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Protect Your Kid's Eyes from Injury and Traumatic Glaucoma

Posted on January 26, 2017 by Glaucoma Research Foundation
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Kids are active. They play sports, ride bikes, and explore their world. But with that comes an element of risk, and not always in the way you might expect. Sometimes a fall can have long-term consequences, and what may seem like a minor eye injury at the time could turn into something much worse: traumatic glaucoma. Being aware of this potential problem can help prevent it.

The Angle is that area of the eye where the iris and the cornea meet. Angle recession is when that area narrows or closes after a head or eye injury. This does not happen often, but it does happen. Occasionally, it prevents the eye fluid from properly draining, which in up to 20% of angle-recession cases leads to what is called traumatic glaucoma.

Traumatic glaucoma can develop well after the original injury. A hit in the eye from a baseball at age ten, for example, might not manifest as glaucoma until years later. What's more, because the underlying injury has no connection with glaucoma, there is little chance the patient will be tested or monitored for glaucoma in the months following the injury. This can mean the patient could suffer optic nerve damage and vision loss long before they are ever diagnosed.

Traumatic Glaucoma is Preventable

Eye injury does not have to lead to traumatic glaucoma if the patient has regular eye examinations with an eye doctor who knows what to look for. Make sure you mention any eye or head injuries, as well as any eye surgeries or family history of eye disease. At each appointment, the doctor should screen for angle recession, and monitor the eye for any sign of developing glaucoma, such as increases in fluid pressure. If they don't do that, ask!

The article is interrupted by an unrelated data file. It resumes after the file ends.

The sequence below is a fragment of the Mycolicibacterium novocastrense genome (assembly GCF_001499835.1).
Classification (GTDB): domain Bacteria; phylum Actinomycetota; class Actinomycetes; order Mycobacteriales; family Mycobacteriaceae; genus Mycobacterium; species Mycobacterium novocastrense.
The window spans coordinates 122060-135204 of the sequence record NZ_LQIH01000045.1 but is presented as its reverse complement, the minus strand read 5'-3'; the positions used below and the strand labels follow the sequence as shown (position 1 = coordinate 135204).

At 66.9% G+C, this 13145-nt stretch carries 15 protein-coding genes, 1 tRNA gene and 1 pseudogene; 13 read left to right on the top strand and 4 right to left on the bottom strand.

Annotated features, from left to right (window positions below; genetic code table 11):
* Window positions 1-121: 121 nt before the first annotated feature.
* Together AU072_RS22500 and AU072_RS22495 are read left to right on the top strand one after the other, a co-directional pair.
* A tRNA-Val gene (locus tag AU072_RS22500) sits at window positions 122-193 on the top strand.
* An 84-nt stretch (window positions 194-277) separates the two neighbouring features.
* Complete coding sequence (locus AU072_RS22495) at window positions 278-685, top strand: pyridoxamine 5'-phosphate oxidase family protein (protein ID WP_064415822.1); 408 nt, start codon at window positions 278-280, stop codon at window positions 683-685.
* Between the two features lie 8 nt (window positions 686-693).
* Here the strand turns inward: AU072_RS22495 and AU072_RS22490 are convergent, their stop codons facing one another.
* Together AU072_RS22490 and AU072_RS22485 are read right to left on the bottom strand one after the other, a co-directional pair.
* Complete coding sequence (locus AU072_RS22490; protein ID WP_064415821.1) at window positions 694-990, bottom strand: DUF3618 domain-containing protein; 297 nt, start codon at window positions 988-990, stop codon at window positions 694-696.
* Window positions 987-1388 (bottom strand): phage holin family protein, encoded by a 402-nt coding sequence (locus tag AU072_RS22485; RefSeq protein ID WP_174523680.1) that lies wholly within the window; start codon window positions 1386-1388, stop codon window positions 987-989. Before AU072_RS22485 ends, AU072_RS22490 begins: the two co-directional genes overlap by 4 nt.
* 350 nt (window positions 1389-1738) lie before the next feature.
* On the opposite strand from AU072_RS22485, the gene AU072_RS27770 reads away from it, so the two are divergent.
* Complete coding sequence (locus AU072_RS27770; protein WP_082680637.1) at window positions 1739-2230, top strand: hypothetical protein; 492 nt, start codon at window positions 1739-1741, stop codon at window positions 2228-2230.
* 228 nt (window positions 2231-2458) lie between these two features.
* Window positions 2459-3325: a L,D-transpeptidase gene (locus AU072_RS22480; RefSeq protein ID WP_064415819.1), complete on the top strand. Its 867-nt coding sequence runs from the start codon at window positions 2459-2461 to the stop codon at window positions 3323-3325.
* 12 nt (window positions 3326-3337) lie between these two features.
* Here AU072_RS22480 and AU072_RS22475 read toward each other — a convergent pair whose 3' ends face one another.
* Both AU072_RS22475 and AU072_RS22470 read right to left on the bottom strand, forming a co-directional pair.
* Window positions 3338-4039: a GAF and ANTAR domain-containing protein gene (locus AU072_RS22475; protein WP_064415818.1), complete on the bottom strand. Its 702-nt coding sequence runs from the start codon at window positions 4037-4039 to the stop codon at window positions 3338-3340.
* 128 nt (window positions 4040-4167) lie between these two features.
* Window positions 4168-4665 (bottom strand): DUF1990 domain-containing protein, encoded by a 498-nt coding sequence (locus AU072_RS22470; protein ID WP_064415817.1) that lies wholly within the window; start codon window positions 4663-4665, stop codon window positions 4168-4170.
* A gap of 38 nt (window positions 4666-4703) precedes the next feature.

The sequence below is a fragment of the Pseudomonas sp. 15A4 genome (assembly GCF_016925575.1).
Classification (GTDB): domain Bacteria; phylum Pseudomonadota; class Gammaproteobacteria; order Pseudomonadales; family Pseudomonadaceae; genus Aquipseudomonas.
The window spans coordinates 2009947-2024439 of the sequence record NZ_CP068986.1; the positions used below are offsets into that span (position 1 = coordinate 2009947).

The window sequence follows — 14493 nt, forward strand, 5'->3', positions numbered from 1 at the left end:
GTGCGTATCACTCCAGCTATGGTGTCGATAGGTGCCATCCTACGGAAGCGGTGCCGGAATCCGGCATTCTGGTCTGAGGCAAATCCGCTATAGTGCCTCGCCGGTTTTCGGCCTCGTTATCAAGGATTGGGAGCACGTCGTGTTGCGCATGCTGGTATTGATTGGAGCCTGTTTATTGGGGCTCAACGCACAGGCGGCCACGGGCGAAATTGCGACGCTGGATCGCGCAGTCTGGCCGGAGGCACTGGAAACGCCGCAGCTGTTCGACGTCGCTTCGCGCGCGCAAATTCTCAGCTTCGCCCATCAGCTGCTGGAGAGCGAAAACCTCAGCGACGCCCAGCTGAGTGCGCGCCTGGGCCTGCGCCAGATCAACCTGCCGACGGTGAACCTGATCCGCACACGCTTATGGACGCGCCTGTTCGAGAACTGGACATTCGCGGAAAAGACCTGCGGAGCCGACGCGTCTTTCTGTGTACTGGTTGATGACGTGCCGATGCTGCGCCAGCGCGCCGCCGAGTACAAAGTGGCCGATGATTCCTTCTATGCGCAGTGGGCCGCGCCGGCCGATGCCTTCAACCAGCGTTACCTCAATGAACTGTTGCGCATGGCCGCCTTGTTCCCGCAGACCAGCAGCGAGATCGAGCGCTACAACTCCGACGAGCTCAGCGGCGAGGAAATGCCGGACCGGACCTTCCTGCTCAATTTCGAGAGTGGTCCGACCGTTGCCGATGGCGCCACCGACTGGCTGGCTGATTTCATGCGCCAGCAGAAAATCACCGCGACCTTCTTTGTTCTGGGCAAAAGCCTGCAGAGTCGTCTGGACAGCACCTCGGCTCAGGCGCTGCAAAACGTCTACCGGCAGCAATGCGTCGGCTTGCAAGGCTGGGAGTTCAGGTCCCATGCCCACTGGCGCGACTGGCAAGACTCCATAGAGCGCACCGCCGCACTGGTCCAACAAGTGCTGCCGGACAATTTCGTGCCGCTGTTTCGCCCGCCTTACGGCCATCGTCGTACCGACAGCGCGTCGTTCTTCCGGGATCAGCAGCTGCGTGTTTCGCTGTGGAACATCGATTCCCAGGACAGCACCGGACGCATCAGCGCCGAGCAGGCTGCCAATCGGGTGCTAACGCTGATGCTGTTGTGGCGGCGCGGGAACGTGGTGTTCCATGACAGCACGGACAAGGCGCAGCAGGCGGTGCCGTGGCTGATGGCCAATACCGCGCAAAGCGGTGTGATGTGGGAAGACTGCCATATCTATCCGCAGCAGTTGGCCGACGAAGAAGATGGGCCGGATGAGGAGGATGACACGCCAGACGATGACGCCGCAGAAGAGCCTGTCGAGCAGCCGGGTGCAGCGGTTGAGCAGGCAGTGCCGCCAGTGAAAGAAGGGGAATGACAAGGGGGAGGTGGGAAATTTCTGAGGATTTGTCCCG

Testing and Treatment

Because glaucoma is a known risk after an eye or head injury, there is no reason for patients or their doctors not to be on the alert for signs of trouble and to do preventative tests. Before signs of glaucoma develop, there are two tests that are typically used, gonioscopy and a standard visual field test.

Gonioscopic procedures use a special contact lens to determine whether the angles are widened or recessed. This usually happens 3-6 months after injury, as the result of a hyphema or bleed into the anterior part of the eye near the drain. It is also possible to develop post-injury inflammation and iris adhesions, which block drainage and can cause angle closure. If the eye is severely injured and gonioscopy cannot be used, the doctor might use high-frequency ultrasound biomicroscopy to test the angle.

The second test is a visual field test that checks the peripheral vision to rule out any glaucoma-related visual field defects. The frequency of the tests is determined by the patient's risk of developing glaucoma. The lower the risk, the lower the frequency of the visual field tests.

Treatment generally falls into two categories: medicated eyedrops and surgery. The eyedrops reduce pressure inside the eye and require frequent follow-up appointments to monitor the eye pressure. Surgery, either laser or conventional, may be necessary to allow the eye fluid to drain. when the medicine has failed to reduce eye pressure, and when the risk of vision loss outweighs the risk of surgery. The most typical types of surgery include laser treatment, trabeculectomy, or drainage implant surgery.

While traumatic glaucoma is a real possibility, it can be diagnosed and treated early if you make sure to look for it after suffering an eye or head injury. If you or your children are at risk of eye or head injury from sports, work, or other activities, then consider investing in goggles, safety glasses, and helmets. These are a cheap alternative to the costs, both financial and personal, of glaucoma.

Leading the charge against this disease, whatever the cause, is Glaucoma Research Foundation. Find out today how you can help support researchers developing the next generation of glaucoma treatments. Give generously to join the fight against glaucoma.

Last reviewed on January 26, 2017

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